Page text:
Late, but not forgotten: Because of my previous writing about murals, I was invited by TakePart to take a close look at a repeated icon in Latino/Chicano works: the UFW logo. That black eagle is filled with cultural history.
The black eagle would be present at every meeting, every march, and every strike. It was worn on hats protecting marchers from the sun, used on picket signs, or stenciled on homemade serapes. Everyone understood the meaning of the colors picked by Chávez, who according to UFW lore picked black to represent the darkness of the farmworker’s plight and the white to mean hope, all set against a red that signified the sacrifice expected from union workers.
The parent company for Take Part, Participate Media, was behind the 2014 film 'Cesar Chavez.' Take Part.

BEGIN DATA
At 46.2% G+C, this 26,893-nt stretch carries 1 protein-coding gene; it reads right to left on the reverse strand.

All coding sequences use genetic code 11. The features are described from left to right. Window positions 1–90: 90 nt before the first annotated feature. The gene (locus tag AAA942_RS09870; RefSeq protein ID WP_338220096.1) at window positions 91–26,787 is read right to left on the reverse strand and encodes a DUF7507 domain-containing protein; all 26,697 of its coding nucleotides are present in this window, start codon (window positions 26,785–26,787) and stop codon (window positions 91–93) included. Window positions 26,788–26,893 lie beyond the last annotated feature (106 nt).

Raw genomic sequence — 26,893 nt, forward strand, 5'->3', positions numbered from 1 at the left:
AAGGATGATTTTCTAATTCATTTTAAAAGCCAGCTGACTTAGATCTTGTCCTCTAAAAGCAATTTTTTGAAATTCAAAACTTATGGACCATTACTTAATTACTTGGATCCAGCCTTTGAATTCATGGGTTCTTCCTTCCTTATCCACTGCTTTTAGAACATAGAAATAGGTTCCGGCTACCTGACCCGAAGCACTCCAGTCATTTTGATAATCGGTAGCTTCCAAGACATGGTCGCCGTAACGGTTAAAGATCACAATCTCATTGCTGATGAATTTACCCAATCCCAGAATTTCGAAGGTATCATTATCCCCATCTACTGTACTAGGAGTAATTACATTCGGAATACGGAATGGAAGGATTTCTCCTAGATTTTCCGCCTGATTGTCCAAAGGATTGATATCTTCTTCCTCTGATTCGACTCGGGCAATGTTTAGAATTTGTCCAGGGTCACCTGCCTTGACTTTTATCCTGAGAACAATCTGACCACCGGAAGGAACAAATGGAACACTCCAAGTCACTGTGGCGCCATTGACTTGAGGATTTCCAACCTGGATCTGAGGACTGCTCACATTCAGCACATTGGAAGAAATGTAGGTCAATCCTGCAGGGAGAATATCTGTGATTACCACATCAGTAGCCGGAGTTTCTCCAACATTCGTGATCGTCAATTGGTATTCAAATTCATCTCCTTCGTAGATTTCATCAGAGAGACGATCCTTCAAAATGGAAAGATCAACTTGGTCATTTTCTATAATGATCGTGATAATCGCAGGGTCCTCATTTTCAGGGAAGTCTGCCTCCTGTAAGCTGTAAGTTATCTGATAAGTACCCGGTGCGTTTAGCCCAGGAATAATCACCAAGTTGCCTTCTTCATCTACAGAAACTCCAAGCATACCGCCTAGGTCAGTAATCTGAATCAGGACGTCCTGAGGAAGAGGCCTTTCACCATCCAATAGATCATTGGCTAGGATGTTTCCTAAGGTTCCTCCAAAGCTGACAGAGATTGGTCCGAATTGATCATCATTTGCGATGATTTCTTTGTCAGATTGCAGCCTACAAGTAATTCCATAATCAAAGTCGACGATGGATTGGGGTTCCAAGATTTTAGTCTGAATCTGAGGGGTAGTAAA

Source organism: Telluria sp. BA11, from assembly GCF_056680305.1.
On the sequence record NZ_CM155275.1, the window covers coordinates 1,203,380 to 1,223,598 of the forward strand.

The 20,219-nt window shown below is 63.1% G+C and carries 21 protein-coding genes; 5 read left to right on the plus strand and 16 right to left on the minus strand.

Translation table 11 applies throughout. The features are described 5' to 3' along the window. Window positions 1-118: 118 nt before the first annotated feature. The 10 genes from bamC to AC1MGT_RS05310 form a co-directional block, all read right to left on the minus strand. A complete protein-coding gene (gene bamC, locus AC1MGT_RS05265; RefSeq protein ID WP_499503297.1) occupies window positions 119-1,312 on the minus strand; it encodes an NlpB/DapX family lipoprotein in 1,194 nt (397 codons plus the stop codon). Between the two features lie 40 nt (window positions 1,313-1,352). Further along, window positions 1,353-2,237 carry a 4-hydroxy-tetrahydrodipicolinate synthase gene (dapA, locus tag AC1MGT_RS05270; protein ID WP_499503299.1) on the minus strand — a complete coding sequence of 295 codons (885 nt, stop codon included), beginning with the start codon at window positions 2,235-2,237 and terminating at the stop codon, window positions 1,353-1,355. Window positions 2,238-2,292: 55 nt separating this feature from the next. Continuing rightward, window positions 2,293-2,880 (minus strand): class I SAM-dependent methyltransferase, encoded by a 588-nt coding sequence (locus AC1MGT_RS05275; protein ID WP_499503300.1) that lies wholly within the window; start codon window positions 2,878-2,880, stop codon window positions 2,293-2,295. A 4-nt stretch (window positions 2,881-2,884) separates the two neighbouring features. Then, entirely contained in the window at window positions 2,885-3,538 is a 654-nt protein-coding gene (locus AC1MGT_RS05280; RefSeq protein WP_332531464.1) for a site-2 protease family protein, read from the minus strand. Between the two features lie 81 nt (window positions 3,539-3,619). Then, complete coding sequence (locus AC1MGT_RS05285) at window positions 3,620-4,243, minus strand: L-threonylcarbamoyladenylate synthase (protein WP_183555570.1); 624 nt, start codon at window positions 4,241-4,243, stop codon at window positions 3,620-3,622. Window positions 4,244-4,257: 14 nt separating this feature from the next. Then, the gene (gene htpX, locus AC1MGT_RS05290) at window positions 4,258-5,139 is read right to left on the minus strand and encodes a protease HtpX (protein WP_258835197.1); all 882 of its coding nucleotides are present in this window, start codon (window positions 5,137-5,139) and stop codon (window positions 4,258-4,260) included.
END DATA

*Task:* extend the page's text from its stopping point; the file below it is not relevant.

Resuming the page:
For The Record: In 2009, The Nevada Legislature approved a bill declaring March 31 as Cesar Chavez Day. On March 29, North Las Vegas held its first First Cesar Chavez Day Festival. On May 7, The R-J reported a portion of Pecos Road was kinda renamed after Chavez.
More From March: Reno Gazette Journal looked at Nevada's connection with César Chávez, and relayed a request to the public to help "fill in the historical record about his activities in those earliest days" in Nevada for a documentary.
Above: Krystal Ramirez “I Want to See More Brown Bodies” from 2017 will be reassembled at UNLV’s Barrick Museum of Art in Spring 2018.